I have a few 2-terabyte external drives i'm looking to introduce into our backup plan. I was wondering if i would gain anything out of partitioning the drives into 2-1-terabyte partitions and mirroring the two partitions on one drive? Does the drive become physically more reliable if it is partitioned into smaller parts? I'm assuming that if two identical hdd are dropped or exposed to harmful conditions that both drives will become equally corrupt regardless of the partitions.

  • Micheal, could you please elaborate a bit more?
    – A Dwarf
    Jul 13 '11 at 13:51

Note that the partition only exists logically. Physically, you're still using one drive, which is as prone to errors as every other drive would be.


  • You will be safe against accidental deletion of files on one partition in case the other one is not touched. Consider for example having the drive attached to a computer and deleting one file from one partition. It is unlikely you'll do the same thing on another partition.
  • You will be (somehow) safe against a slowly appearing hard disk failure. Once you notice sectors on the drive going bad, you may be lucky and get the data off from the other partition, but only because it's on another physical location on the platter(s)!


  • Writing twice as much data in each step wears the drive out faster than usual
  • You will not get the same write speed if you do the mirroring in-place.
  • You need to make sure the mirror is really 1:1 (check for synchronization!)
  • Sudden hard disk failures will mean that your data is gone. Having it mirrored on the drive is not going to be useful if the drive is mechanically dead or has other serious read errors.

To sum it up, what you want to do only helps you to prevent accidental deletions from an application/user layer. From a physical layer, you'd probably be better off using one drive with one partition.

  • Thanks. I assumed this was the case but thought it would be interesting to hear it from someone else. I'll stick with no partition and relay on verification for creeping bad sectors and such. Jul 13 '11 at 14:19
  • How is this magical RAID with one drive files safe from accidental deletion its a mirror?
    – squareborg
    Jul 13 '11 at 14:22
  • @Steve The question was edited after I answered. It's only safe if there is no constant mirroring involved, for example when you only mirror the drive while backing up, using software.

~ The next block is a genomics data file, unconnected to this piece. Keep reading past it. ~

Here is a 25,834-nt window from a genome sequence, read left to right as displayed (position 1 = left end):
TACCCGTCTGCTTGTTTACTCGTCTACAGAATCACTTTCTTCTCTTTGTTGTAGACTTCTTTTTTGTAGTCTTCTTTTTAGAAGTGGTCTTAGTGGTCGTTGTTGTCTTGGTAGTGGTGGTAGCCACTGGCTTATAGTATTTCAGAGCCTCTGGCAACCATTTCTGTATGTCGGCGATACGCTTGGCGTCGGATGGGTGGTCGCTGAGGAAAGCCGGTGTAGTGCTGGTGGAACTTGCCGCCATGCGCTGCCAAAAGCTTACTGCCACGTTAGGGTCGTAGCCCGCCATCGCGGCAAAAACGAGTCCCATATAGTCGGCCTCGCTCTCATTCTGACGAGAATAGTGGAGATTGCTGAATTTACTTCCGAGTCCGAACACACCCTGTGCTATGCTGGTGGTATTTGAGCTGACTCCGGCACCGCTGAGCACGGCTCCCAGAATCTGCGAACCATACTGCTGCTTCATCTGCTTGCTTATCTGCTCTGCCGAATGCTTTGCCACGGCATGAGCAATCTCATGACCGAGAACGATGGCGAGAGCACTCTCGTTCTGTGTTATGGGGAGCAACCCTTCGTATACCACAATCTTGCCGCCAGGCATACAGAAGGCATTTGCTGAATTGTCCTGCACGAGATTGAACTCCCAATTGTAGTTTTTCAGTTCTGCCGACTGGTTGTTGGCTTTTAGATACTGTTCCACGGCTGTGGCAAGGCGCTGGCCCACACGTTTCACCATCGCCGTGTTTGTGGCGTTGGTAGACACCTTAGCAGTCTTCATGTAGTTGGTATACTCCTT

– slhck
    Jul 13 '11 at 14:37
  • Also, nobody mentioned "RAID" :)
    – slhck
    Jul 13 '11 at 14:39
  • @Michael On reflection the question doesn't mention raid only mirror, however I've taken this to mean RAID1, fell a bit silly now, apologies
    – squareborg
    Jul 13 '11 at 14:42

From what I gather, you want to setup RAID 1 on two partitions? I wouldn't recommend it, because you will slow down your disk. Consider this: if you write a file to the disk, you would have to write it to both partitions. The head would move back and forth between the two partitions until the entire file is written to both partitions. This is A LOT of overhead.


I seriously doubt that any software or hardware RAID would even allow it. The point of RAID1 is two drives, not partitions, with the same data. They would almost certainly not even give you the option to select two partitions on the same drive.


Sorry but if your talking about setting up a raid1 on the same disk, it has no value what so ever all your doing is wearing the disk out twice as fast, it has no redundancy when the drive dies your backup is on the disk that is already dead, It doesn't provide anymore protection for accidental deletion that one partition because your deletion is mirrored across both partitions,

I don't no whether any partition software would let you setup a RAID on the same disk, REDUNDANT ARRAY OF INDEPENDENT DISKS,

sorry if i sound angry i get like that sometimes (I'm smiling inside :))

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